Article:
Directed by: Phil Lord, Chris Miller
Starring: Jonah Hill, Chaning Tatum, Ice Cube, Rob Riggle, Brie Larson, Dave Franco
Review: Hollywood is to the point where they’re running out of ideas. This much we know. For me, the issue isn’t so much rehashing ideas with sequels and remakes, it’s making sure that they are done in a quality manner that is faithful to the original material but still provides something new. Any time you have a situation where a dramatic show like ’21 Jump Street’ is going to be done as a comedy it makes one a little weary. What’s advantageous to us, is that the creators were able to makes this transition an easy one to swallow.
The TV show version was a little bit before my time so I’m not really familiar with the plot other than the basic concept and that it was Johnny Depp’s first major role in anything. It centers around an unlikely duo of cops that are trying to fulfill their dreams of being “badasses.” Neither Schmidt (Hill) nor Jenko (Tatum) could succeed at much else so they decided to try their hand at being cops.
Instead of a lifetime of gun fights and car chases, they find themselves on park patrol. That is, until they are transferred to an undercover squad that resides on, you guessed it, 21 Jump street. People are put on this squad because they look young enough to be in high school, and will use that to their advantage when they try to infiltrate drug rings that seem all too common in high schools.
Schmidt and Jenko wind up in the middle of a drug ring for a newfound synthetic drug that has already caused one death in the school, and hopefully won’t cause any more. This is where the best and funniest moments take place. Seeing these two get involved with normal high schoolers and fall back into their old ways provides for some quality moments.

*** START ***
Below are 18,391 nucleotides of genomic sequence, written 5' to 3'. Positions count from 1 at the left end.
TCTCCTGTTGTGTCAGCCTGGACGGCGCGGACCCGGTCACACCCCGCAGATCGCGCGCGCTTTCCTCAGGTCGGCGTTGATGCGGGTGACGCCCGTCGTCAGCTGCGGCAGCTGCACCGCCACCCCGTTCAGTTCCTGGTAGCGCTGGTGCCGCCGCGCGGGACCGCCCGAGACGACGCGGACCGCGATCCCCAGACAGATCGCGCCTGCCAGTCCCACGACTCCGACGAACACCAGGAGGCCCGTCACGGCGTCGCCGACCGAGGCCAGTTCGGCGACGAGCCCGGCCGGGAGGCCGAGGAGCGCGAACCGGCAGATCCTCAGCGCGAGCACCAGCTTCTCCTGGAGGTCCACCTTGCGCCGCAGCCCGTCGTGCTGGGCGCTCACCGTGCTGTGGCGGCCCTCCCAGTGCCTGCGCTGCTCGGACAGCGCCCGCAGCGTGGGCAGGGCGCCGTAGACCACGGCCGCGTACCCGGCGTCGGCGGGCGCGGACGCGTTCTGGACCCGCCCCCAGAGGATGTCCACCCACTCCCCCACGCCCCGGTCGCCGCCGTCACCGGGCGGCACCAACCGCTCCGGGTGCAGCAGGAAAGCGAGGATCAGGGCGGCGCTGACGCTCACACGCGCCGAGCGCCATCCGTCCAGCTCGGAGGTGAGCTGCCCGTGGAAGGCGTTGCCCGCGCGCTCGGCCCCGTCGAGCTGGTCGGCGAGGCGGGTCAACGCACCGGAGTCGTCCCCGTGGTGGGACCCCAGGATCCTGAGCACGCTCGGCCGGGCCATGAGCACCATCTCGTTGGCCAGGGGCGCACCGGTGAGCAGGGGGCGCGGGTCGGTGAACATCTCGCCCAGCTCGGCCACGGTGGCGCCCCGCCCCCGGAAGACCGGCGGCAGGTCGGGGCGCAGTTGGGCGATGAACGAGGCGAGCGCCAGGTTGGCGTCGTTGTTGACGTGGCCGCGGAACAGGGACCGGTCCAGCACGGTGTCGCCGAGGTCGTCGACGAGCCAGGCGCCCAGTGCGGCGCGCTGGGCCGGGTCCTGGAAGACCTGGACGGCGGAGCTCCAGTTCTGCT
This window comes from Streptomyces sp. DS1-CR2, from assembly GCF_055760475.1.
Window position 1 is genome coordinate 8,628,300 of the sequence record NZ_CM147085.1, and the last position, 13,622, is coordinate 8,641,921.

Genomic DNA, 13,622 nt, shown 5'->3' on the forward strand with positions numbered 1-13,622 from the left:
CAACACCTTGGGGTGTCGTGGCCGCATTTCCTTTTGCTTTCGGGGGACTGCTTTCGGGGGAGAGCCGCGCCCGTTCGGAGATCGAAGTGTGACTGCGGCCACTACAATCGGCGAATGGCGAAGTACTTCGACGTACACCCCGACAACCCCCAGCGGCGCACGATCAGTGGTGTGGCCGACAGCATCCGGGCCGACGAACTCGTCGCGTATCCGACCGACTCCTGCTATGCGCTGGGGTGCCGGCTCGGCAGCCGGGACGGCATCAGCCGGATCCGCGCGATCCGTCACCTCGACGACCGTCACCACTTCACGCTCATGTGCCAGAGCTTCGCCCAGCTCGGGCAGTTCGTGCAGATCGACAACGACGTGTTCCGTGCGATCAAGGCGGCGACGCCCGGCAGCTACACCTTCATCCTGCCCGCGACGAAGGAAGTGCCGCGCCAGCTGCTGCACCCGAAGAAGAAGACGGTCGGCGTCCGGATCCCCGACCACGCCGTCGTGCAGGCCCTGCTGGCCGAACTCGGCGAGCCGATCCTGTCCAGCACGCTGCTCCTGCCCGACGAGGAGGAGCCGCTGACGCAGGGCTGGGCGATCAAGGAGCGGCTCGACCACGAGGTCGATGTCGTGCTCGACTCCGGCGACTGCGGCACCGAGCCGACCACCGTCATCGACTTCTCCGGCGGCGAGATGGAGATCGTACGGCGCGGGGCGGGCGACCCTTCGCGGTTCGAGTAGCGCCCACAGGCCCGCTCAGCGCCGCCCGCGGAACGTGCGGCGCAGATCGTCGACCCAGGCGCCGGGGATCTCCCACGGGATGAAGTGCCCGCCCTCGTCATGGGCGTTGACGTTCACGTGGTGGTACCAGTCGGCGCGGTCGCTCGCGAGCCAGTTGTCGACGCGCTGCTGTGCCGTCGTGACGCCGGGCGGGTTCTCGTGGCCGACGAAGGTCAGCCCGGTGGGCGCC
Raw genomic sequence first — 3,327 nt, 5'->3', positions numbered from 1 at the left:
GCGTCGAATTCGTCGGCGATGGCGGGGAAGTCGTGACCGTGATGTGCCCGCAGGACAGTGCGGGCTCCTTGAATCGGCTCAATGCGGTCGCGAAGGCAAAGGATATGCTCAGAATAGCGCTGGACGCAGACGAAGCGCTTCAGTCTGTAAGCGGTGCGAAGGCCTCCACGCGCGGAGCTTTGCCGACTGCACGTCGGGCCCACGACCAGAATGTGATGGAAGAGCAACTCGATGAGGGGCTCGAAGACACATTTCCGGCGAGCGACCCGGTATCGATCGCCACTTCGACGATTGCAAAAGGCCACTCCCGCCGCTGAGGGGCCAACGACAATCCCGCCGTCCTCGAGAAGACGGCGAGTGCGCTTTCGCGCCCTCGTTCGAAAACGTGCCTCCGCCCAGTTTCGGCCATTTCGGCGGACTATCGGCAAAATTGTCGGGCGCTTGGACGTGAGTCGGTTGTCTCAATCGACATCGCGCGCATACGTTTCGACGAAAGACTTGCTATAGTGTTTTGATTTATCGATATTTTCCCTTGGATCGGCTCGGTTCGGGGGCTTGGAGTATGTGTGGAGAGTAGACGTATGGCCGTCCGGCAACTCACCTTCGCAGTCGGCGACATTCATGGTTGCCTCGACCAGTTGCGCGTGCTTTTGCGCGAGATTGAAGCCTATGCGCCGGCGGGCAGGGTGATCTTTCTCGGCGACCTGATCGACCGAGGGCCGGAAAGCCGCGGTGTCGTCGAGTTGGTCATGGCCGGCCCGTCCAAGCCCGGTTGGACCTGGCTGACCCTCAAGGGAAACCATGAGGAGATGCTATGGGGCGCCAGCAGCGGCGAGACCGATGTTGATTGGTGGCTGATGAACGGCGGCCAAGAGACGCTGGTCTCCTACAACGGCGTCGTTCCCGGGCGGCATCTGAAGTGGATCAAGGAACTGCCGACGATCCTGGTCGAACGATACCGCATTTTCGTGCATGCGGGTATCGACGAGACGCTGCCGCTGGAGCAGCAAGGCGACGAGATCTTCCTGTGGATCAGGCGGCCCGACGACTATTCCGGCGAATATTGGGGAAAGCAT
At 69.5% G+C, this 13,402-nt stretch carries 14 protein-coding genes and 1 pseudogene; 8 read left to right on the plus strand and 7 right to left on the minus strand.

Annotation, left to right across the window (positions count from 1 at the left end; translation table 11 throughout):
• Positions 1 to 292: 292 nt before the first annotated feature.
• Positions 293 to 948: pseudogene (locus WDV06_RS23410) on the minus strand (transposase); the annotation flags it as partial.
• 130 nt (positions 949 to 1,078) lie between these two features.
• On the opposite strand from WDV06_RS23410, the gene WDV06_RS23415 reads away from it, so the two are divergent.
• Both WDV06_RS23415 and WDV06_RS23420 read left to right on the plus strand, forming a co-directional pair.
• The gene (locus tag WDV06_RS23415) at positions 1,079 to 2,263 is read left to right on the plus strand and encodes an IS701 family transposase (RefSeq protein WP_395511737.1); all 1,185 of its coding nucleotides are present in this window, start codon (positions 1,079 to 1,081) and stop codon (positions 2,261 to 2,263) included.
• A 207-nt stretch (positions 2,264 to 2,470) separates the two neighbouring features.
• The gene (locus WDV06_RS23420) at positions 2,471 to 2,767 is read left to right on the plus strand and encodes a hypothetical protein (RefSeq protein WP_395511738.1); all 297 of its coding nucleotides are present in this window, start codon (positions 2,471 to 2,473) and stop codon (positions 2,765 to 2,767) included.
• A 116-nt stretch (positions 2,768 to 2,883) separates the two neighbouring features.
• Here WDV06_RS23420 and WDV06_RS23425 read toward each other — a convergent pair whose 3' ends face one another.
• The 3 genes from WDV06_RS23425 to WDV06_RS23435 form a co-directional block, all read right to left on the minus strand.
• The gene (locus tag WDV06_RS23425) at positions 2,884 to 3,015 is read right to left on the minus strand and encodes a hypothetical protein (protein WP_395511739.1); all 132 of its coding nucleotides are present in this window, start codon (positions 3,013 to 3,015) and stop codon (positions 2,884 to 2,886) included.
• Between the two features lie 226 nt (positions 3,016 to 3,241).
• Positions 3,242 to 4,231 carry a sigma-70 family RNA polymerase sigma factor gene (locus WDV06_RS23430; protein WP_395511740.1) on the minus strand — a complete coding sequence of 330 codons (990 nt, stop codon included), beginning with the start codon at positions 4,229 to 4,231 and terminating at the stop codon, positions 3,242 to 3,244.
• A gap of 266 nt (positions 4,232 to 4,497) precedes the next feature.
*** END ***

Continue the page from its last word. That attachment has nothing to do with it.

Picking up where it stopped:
It’s a movie like this that makes us realize how hard high school really was. How the world only changes slightly from there but the best thing we can do is grow as people. The world would stay in a perpetual state of high school if it weren’t for the fact that we all grow and mature past that point.
For a little while these two get sucked back into their high school lives, except they are reversed. A “loser” in his high school days Schmidt is now fits in more with the popular kids. Jenko, the quintessential jock, has no idea how to succeed in the new high school realm where social consciousness is cool, being smart is desired, and hipsters are everywhere!
Normal high jinks ensue as these two try to toe the line between being in high school, being adults, and doing their job. Hill provides the usual depth to his comedic performances showing why the Oscar nomination he received last year (Moneyball), was no fluke. What really helps the movie succeed is Tatum. An actor who I’ve never thought much of shows solid comic timing and the necessary depth to be funny but still allow us to care. While he has made some suspect decisions in the past (‘Dear John’ anyone?), he looks to have a bright future with the right choices.
As a comedy it’s not riotous laughter so much as it is consistent. The film doesn’t go for the big laughs but keeps the funny coming and will no doubt be even better upon repeated viewings. This is where you know you have a solid comedy, when you only think it will get better the next time you watch it.
Overall, this is worth your time.